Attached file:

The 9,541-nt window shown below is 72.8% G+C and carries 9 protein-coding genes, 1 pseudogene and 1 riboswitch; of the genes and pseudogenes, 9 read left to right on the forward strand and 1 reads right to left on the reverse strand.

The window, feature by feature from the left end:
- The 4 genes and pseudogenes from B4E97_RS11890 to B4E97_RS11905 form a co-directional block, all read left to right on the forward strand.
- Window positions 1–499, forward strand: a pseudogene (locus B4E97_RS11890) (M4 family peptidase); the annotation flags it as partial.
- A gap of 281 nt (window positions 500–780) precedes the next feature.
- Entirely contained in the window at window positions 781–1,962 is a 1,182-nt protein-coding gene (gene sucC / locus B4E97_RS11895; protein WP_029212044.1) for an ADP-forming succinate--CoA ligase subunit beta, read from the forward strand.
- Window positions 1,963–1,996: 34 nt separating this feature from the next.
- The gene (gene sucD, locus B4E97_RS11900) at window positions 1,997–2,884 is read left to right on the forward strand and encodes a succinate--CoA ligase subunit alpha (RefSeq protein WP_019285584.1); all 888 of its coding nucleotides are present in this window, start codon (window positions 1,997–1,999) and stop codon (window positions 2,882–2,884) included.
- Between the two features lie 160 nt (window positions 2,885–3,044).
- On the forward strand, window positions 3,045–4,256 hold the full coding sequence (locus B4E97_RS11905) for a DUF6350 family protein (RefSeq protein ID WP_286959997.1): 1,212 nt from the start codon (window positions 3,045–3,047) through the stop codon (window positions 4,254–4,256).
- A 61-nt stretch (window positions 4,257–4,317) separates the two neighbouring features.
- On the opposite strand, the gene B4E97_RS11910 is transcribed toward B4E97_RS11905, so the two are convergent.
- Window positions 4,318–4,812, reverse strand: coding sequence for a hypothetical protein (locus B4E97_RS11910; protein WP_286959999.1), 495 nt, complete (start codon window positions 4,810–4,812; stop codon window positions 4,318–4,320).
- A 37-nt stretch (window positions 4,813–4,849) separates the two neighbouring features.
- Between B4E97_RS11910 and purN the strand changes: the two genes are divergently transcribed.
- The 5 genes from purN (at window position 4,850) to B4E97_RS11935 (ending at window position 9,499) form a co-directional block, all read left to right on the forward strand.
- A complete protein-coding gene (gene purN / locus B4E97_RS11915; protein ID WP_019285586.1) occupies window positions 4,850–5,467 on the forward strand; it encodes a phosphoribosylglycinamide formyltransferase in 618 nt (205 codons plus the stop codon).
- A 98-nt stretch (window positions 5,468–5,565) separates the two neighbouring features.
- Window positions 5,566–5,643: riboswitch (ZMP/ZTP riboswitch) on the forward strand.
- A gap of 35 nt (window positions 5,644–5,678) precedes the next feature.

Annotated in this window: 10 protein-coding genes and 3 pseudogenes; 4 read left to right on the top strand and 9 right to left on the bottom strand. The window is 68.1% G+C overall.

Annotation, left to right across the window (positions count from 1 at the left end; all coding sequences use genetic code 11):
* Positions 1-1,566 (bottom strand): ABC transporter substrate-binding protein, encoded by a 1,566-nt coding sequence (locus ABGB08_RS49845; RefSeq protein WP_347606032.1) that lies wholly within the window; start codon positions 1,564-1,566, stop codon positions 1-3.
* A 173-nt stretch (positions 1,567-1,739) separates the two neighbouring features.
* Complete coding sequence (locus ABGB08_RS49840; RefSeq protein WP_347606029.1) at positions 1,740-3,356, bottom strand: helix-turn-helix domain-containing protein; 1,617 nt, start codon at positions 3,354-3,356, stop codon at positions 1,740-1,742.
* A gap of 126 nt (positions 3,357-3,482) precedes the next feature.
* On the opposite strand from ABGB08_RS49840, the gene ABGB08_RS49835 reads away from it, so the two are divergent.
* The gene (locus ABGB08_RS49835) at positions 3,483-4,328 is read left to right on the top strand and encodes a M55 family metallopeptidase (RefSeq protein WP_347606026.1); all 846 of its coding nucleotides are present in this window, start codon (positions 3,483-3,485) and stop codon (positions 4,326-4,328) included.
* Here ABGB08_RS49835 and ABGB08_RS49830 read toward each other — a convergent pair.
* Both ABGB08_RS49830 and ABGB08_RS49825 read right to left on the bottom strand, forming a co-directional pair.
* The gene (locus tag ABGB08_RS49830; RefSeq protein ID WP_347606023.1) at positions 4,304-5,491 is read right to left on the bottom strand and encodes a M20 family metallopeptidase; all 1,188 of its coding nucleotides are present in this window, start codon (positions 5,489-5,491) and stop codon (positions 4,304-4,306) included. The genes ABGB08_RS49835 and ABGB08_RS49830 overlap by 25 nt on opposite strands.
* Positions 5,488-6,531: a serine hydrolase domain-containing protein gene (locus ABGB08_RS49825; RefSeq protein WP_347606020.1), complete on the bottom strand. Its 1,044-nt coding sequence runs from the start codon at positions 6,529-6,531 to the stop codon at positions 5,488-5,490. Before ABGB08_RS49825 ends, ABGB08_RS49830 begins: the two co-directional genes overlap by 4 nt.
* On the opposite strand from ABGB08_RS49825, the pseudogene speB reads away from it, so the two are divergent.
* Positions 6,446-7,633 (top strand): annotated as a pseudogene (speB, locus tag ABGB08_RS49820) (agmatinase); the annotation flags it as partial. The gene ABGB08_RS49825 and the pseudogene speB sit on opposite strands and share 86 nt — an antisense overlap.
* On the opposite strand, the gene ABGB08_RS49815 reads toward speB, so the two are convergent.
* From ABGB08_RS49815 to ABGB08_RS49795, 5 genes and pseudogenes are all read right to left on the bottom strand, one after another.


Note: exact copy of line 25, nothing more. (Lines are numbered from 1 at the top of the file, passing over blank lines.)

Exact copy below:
* Complete coding sequence (locus ABGB08_RS49840; RefSeq protein WP_347606029.1) at positions 1,740-3,356, bottom strand: helix-turn-helix domain-containing protein; 1,617 nt, start codon at positions 3,354-3,356, stop codon at positions 1,740-1,742.